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Amazon SimpleDB: A Simple Way to Store Complex Data

Storing Data in SimpleDB

Now that we have created a domain, the next thing to do is store some data in it. I've already mentioned that data is stored as items that have one or more attributes. (available here) starts by creating an item whose name is Vermont and which has two attributes whose name-value pairs are Abbreviation:VT and Nickname:Green Mountain State. Here is the code in method addData() that creates the item:

String stateName = "Vermont";
List<ReplaceableAttribute> attributeListVT = 
       new ArrayList<ReplaceableAttribute>();
attributeListVT.add(new ReplaceableAttribute("Abbreviation",
       "VT", false));
attributeListVT.add(new ReplaceableAttribute("Nickname", 
       "Green Mountain State", false));
PutAttributesRequest putAttributesRequestVT = 
       new PutAttributesRequest(DOMAIN_NAME, stateName,
PutAttributesResponse response =

We start by creating a list of ReplaceableAttribute objects, each of which is created by passing the attribute name and value to the constructor. The third parameter, false in our case, is a boolean that specifies whether the value should replace all existing values.

After we invoke method addData() which contains the code above, we next invoke method addMoreData(). This method is almost identical to the addData() method but notice that it can accommodate the fact that the state of Connecticut has two nicknames, the Nutmeg State and the Constitution State. Two attributes, each having a name of nickname but with different values are associated with the item Connecticut. This demonstrates the point I made earlier that a given cell can have more than one value so in effect the domain can be viewed as a 3D spreadsheet where the item names along the Y axis, the attribute names along the X axis and all attributes that have an identical X value stack on the Z axis.

After each of the two methods stores its data, it invokes the displayAttributesForState() method, which uses the following code to display all of the attributes that are found for the item having the name of the specified state:

GetAttributesRequest getAttributeRequest = 
       new GetAttributesRequest();
GetAttributesResponse attributesReponse =
if (attributesReponse.isSetGetAttributesResult()) {
       GetAttributesResult attributesResult =
List<Attribute> attributeList = 
System.out.println(Integer.toString(attributeList.size()) + 
                    " attributes found for " + stateName);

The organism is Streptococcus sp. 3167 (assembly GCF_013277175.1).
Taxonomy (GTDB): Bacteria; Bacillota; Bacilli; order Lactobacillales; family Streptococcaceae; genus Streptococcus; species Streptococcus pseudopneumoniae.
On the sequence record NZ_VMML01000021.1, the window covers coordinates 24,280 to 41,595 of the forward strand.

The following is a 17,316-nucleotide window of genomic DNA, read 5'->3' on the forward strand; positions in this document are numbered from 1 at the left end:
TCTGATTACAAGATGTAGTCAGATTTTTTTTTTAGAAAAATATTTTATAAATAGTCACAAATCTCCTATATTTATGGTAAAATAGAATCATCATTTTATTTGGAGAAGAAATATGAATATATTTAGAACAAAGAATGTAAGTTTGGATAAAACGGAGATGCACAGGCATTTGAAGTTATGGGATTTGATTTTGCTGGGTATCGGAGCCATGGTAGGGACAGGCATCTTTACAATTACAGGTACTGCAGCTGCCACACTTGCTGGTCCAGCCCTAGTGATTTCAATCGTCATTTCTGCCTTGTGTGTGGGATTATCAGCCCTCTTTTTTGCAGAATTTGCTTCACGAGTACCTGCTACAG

for (Attribute attribute : attributeList) {
     	if (attribute.isSetName()) {
     		System.out.println("Attribute: " +
          if (attribute.isSetValue()) {
          	System.out.println("Value: " +

When you run the program, it produces the following output:

writing attributes for item Vermont

0 attributes found for Vermont

writing attributes for item Connecticut

4 attributes found for Connecticut
Attribute: Nickname
Value: Constitution State
Attribute: Nickname
Value: Nutmeg State
Attribute: Area
Value: 5544
Attribute: Abbreviation
Value: CT

But what happened to the data for Vermont? Did the program fail? The message "writing attributes for item Vermont" indicates that the putAttributes() method was invoked and there are no messages indicating that an exception was thrown. So what's going on? The explanation is that SimpleDB was designed to be "eventually consistent". To see that this is true, let's modify the code to comment out both calls to putAttributes() and rerun the program. When you do, you see the following output:

domain has already been created
2 attributes found for Vermont
Attribute: Nickname
Value: Green Mountain State
Attribute: Abbreviation
Value: VT

4 attributes found for Connecticut
Attribute: Nickname
Value: Constitution State
Attribute: Nickname
Value: Nutmeg State
Attribute: Area
Value: 5544
Attribute: Abbreviation
Value: CT

The absence of the "storing attributes" messages indicates that no data was written (we commented out the calls to putAttributes()) and yet the attributes that were seemingly missing are accounted displayed. So, the first time we ran the program, some attributes were indeed unavailable but the domain did attain "eventual consistency". This is not a design flaw but rather a design point. It means that if your application relies on data being available immediately after being written, then you should either use another mechanism for persisting your data or, if some delay can be tolerated, you could build in checks for consistency after you write your but before you attempt to access it.

Since we are looking at characteristics of SimpleDB, I should point out another; not every item must be assigned a set of attributes that is identical to any or all of the other items. Notice that Vermont has an Area attribute but Connecticut does not. This characteristic is often referred to as "sparse population". It takes some getting used to but really simplifies things. In the relational database world, if data is missing for a field, you must specify a null value; when you are using SimpleDB, if an attribute is missing you simply don't record it.

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